This isn't GNU/Linux specific either, Android has the same problem. Every OEM wants to be Apple, but doesn't want to do the work of maintaining a full vertical platform.
This incentivizes them to make decisions that are actively user-hostile (such as pushing out updates more slowly because they need to update their custom UI stuff).
We see the same dynamic playing out on the GNU/Linux desktop: Ubuntu, Fedora, Pop OS etc. are pretending to be platforms, but they're not.
This results in a situation where everyone is trying to do campy "value-add" features, and pushing their brand in users' faces. It's why atrocities like the Fedora logo extension, and developer-hostile custom system stylesheets are a thing even though everyone knows these are bad ideas.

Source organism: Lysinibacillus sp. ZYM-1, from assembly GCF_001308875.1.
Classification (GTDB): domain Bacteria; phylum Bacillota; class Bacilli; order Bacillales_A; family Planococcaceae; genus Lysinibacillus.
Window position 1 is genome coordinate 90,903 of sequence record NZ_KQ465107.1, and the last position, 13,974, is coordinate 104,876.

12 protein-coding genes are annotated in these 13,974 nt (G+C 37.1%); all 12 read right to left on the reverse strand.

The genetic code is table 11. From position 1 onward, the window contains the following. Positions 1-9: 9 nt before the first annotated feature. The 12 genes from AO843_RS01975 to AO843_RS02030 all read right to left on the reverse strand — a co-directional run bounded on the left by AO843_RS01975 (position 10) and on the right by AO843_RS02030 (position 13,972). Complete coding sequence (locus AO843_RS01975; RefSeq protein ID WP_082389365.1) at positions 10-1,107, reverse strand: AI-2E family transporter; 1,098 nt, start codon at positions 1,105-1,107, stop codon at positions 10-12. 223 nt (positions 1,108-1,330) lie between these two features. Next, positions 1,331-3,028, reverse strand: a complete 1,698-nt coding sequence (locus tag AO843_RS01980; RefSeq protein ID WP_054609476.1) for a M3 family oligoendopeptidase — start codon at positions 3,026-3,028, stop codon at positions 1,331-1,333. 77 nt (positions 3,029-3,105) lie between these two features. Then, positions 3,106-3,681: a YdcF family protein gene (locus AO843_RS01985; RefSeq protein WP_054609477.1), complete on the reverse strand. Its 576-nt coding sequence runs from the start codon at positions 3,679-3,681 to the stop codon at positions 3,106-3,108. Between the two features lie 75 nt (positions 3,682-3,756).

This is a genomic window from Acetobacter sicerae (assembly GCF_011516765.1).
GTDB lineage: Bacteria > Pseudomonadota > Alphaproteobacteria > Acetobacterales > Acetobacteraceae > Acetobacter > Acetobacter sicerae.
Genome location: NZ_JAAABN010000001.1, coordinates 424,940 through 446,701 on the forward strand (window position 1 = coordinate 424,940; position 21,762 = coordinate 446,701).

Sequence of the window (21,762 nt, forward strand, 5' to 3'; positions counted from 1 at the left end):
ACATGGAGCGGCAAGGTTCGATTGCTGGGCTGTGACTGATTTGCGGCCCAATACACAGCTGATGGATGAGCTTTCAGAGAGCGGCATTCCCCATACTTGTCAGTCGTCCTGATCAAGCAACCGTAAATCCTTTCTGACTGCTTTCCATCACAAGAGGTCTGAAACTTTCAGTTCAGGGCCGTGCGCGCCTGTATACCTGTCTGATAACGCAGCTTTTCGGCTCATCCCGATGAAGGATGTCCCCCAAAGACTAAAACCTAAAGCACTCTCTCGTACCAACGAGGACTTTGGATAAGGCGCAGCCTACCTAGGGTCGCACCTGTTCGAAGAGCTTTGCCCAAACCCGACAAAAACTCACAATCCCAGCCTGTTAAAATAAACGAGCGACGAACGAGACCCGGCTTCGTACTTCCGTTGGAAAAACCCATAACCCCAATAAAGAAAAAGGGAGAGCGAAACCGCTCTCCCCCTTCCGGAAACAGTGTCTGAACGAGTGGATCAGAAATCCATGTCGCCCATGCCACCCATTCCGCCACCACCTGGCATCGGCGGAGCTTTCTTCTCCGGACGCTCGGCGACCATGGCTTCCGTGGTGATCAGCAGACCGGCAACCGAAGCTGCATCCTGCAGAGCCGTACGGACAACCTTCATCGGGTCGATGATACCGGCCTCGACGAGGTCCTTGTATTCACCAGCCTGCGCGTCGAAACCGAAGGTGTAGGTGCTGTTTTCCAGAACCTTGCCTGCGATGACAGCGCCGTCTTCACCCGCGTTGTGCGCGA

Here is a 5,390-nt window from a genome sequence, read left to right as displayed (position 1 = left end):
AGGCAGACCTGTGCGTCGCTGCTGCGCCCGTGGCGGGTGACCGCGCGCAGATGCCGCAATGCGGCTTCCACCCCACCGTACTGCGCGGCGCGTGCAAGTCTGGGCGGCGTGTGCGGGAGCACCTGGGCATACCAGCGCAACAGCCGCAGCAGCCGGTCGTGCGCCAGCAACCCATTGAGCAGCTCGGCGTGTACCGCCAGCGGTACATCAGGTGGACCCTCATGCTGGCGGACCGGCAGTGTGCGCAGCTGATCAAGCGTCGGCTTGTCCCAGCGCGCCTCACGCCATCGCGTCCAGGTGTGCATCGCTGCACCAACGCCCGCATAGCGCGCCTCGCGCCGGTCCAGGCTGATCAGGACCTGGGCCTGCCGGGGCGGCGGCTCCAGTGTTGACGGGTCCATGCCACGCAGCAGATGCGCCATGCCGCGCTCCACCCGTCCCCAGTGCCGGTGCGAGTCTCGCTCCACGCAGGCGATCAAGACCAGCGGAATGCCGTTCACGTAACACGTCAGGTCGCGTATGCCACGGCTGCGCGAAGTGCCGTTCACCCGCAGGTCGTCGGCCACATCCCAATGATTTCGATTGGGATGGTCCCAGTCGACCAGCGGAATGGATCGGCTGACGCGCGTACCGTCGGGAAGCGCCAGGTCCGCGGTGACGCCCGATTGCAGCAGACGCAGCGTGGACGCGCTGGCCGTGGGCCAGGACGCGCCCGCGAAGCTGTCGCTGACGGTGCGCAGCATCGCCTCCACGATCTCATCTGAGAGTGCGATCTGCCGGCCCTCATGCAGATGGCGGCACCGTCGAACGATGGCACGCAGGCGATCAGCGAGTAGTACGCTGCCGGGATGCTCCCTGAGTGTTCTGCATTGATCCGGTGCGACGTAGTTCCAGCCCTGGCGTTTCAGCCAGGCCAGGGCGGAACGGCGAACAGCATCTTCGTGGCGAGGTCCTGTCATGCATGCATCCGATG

Of course it's a little different on Android, because Google has long made Nexus/Pixel devices, which ship a clean version of the platform without OEM "improvements".
But even on the free desktop there are examples of this: elementaryOS is famously vertical by design, Budgie has Solus, and even KDE has Neon. We're the only platform that you *can't* get without going through a distributor.
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